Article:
David LaChapelle was born in Connecticut in 1963 and grew up taking pictures with his mother at a young age. He was only 15 when he left home and took off to New York. During this time -in the 1970’s- he began working in Studio 54. He was fascinated with many of the trendy artists of the time, like Andy Warhol, Robert Mapplethorpe, and Richard Avedon. He remembered his experiences with his mother and how she used to set “stages” for him to photograph. Along with these artists he watched come into the club and socialize he was fascinated with Michaelangelo and the way his paintings had a staged look. Over some time while working at the club he met Andy Warhol and Federico Fellini, but that wasn’t until three years later when he was 18 years old. (Siemens, p.7)
It was meeting Andy Warhol that changed his life. Responding with one word: “great!” Andy validated LaChapelle’s early photography and thought it good enough to employ LaChapelle for his magazine, Interview. (Siemens, p.7) If there is one thing LaChapelle is obsessed with, it’s what Gianno Mercurio -a book publisher and museum curator- calls the “obsessions with contemporary society.” Mercurio goes on further to explain his work as “morbidly attached to the search for pleasure and the superfluous… part of the world’s scenery, perfectly in line with today. However, despite their glamorous patina, they recount all that is good, bad, or useful or useless.” (Mercurio, p. 8)
LaChapelle is fascinated with powerful people, whether it be money, power, or their unusual qualities. His scenes are colorful and over-the-top while taking on a baroque atmosphere. He takes reality, puts it on a stage, and twists the meaning into something similar to a fantasy novel or subject of fetishism. Somehow, he is showing the “dissolution of humanity in the system of objects and values it itself has created.” Another way Mercurio describes his work would be relating the people in his photographs as gods in an overturned world (Mercurio, p.8).
LaChapelle doesn’t believe in having a certain “style.” Siemens recounts in his article “The Sculptor of Pop” how his early work was black and white but changed dramatically in 1990 when he opted for “bright garish colors.” Later still, with his team of assistants, he seemed to shoot pictures like directors shoot movies. This kind of control and power comes up time and time again when LaChapelle shoots for fashion magazines. LaChapelle said about working with Madonna and Chistina Aguilera’s “I’m no longer willing to work with pop stars who torture me.” The short story is that he isn’t concerned with the industry (Seimens, p. 7).
His work is done on his own terms. He may work with celebrities but they know and he makes it clear that he is the one calling the shots. His name and status has gained him the privilege of calling the shots for fashion magazines and brands just as well. The work now displayed as art was once used to sell something. In the way that artists like Michaelangelo were at the mercy of being commissioned by the church, the corporation’s commission LaChapelle (Torres, pg. 12).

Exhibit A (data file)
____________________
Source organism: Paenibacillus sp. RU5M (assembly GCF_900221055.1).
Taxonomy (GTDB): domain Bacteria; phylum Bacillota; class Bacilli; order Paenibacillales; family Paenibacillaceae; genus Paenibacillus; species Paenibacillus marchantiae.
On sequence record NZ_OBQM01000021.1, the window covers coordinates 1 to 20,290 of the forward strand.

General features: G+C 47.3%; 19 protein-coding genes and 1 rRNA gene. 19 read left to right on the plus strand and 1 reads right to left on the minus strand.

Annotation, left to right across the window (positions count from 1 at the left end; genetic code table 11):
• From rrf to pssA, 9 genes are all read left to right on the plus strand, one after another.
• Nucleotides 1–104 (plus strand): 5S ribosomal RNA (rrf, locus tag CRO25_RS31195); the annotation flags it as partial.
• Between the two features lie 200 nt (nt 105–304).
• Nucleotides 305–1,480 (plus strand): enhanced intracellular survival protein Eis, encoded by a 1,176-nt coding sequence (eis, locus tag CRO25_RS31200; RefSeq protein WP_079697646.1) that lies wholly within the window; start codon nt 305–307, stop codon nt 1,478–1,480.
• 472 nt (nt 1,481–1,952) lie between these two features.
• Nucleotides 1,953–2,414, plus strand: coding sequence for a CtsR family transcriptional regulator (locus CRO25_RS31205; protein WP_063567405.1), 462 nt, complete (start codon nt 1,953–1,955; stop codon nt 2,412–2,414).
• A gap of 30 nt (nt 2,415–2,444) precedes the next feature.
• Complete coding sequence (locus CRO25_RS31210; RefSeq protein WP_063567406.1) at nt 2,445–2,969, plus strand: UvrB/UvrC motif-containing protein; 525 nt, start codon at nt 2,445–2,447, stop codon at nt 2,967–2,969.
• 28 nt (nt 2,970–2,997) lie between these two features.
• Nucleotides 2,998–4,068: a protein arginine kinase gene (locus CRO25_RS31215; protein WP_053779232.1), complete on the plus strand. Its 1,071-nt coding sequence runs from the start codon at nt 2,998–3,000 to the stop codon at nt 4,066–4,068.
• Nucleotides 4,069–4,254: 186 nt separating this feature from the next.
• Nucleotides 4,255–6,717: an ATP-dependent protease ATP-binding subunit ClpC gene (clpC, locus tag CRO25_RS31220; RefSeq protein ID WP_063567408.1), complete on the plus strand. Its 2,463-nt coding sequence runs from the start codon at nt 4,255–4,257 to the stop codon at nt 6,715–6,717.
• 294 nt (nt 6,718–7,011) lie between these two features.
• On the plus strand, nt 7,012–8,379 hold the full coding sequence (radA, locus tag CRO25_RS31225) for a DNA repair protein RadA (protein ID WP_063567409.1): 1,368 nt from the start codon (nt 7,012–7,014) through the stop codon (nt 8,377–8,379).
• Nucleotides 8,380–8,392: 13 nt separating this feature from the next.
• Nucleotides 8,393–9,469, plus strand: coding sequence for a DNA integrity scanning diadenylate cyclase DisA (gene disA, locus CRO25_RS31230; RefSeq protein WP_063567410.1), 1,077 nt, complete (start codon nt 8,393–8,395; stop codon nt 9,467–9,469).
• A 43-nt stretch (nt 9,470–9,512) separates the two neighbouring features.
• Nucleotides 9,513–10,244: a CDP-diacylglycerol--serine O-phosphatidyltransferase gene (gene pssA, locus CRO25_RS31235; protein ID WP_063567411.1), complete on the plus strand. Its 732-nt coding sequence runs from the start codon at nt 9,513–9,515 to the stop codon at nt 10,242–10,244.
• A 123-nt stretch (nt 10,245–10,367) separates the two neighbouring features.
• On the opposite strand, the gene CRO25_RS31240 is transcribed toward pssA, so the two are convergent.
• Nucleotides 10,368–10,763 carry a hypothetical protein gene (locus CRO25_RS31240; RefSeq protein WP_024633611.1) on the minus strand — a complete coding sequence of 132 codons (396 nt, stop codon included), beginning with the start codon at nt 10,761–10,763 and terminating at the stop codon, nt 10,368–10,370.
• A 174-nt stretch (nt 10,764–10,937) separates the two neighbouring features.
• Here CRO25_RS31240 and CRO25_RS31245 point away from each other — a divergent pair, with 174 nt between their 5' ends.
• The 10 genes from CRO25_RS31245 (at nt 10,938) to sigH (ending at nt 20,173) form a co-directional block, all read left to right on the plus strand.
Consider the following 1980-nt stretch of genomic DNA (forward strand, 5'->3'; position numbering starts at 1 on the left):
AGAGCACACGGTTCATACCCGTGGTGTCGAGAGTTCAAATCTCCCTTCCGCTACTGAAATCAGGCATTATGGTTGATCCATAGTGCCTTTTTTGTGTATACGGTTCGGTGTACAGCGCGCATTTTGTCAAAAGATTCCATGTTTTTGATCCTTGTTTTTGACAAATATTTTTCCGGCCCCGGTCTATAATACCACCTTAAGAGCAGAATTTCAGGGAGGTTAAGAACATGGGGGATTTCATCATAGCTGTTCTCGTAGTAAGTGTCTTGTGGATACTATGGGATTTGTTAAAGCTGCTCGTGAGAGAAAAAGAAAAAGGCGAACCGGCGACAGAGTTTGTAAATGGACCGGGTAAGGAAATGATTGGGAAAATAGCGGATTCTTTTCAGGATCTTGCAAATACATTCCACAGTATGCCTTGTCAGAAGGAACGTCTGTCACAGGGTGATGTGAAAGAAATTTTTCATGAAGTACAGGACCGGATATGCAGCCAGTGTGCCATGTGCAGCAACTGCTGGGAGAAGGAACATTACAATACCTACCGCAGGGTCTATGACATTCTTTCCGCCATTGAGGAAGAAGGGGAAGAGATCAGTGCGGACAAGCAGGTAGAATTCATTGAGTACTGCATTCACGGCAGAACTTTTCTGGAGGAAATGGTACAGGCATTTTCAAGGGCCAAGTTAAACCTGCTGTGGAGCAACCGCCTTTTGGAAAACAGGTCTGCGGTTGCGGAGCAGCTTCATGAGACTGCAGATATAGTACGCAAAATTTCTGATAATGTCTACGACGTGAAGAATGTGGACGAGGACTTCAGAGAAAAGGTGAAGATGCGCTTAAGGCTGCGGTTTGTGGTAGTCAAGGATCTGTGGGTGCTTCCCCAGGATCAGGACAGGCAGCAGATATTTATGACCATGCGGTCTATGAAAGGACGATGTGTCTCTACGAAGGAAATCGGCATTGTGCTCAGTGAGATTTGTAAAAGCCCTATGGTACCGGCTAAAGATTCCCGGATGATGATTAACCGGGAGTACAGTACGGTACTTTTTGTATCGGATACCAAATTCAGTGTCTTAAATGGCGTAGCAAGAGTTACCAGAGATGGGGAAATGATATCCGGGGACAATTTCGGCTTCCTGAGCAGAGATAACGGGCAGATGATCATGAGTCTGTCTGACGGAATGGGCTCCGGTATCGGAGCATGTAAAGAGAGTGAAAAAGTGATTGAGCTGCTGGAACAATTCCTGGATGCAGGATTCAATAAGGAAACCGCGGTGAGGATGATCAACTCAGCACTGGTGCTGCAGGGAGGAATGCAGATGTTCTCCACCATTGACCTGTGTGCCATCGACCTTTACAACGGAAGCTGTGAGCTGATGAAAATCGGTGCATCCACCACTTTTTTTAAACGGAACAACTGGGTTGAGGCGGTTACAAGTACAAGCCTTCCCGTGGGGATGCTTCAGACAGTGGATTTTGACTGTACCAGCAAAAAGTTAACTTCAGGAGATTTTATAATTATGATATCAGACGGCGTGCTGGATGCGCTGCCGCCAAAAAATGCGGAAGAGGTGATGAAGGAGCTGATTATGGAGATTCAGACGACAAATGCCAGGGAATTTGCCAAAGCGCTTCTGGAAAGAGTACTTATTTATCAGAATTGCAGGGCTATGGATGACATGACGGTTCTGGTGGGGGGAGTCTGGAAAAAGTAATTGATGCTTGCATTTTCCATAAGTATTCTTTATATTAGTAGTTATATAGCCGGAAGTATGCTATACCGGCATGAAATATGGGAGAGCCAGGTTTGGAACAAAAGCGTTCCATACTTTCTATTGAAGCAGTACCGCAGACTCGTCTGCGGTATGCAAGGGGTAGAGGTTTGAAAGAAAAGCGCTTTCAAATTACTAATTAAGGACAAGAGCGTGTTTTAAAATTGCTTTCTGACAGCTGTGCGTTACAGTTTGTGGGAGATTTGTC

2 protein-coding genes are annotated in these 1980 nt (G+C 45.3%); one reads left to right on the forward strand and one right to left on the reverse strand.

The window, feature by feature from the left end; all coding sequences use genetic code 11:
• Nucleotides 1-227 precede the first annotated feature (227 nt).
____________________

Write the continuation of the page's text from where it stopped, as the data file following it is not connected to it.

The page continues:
His work never has text over them, even when they are advertisements for a fashion garment. This is another reason why he is called a “pop artist.” His work is not something meant to be thumbed through quickly. It’s not in fashion magazines, but museums, where his work belongs. His work is not something that should be confused with other fashion pictures “drowned in a sea of advertising” but something that can leave an impact (Siemens, p. 7)
As mentioned briefly before, Michaelangelo inspires LaChapelle. “He has always inspired me,” he says. Mercurio writes in his article “His Photos Shout!” that what Michaelangelo did for the church LaChapelle did for our current generation of celebrities and vibrant sex symbols. All and all David LaChapelle’s work deals with “the fear of finding ourselves in the face of danger, of imminent death, of something bigger than us and which we cannot any way control.” David LaChapelle said that Michaelangelo wanted to prove the existence of God through beauty. Isn’t this what he seems to be doing? Replicating beauty in a heightened way (Mercurio, p. 10)?
David LaChappelle seems to never believe in the impossible. He gets an idea in his head, writes Fred Torres and he does it. Torres has been a friend and college for the past 15 years and knows all about his creative process. From a young age, LaChapelle knew he was going to become an artist. Photography just happens to the instrument of choice. David’s creativity runs through everyone. There isn’t a kind of person he hasn’t worked with. Whether it be race, religion, or sexuality. David has a sense of “the more, the merrier” thought process and encourages the melting pot of ideas. On his series “Island of Misfit Toys”, he accepts outcasts to shine. His photographs often propel people into stardom, like Paris Hilton, whose picture of herself was placed on the front cover of Vanity Fair (Paris at Grandma Hilton’s House) and gained her celebrity status. Other figures who were already in the spotlight like Brittany Spears had pictures placed on the front page of Rolling Stone with a purple
“For the many celebrities that David directs in his photo shoots, it becomes clear that they have entered David’s world….although they may be going outside of their comfort zone, his subjects are excited at the idea of showing themselves to a world in a way that only David LaChapelle can think of. They are getting more than a portrait, but a time capsule of their lives” (Torres, p.12)
- JOCHEN SIEMENS “The Sculptor of Pop.” (article (p. 4-7 in David LaChapelle)
- GIANNI MERCURIO “His Photos Shout.” (p. 8-10 in David LaChapelle)
- FRED TORRES “World of Imagination” article. (p. 10-12 in David LaChapelle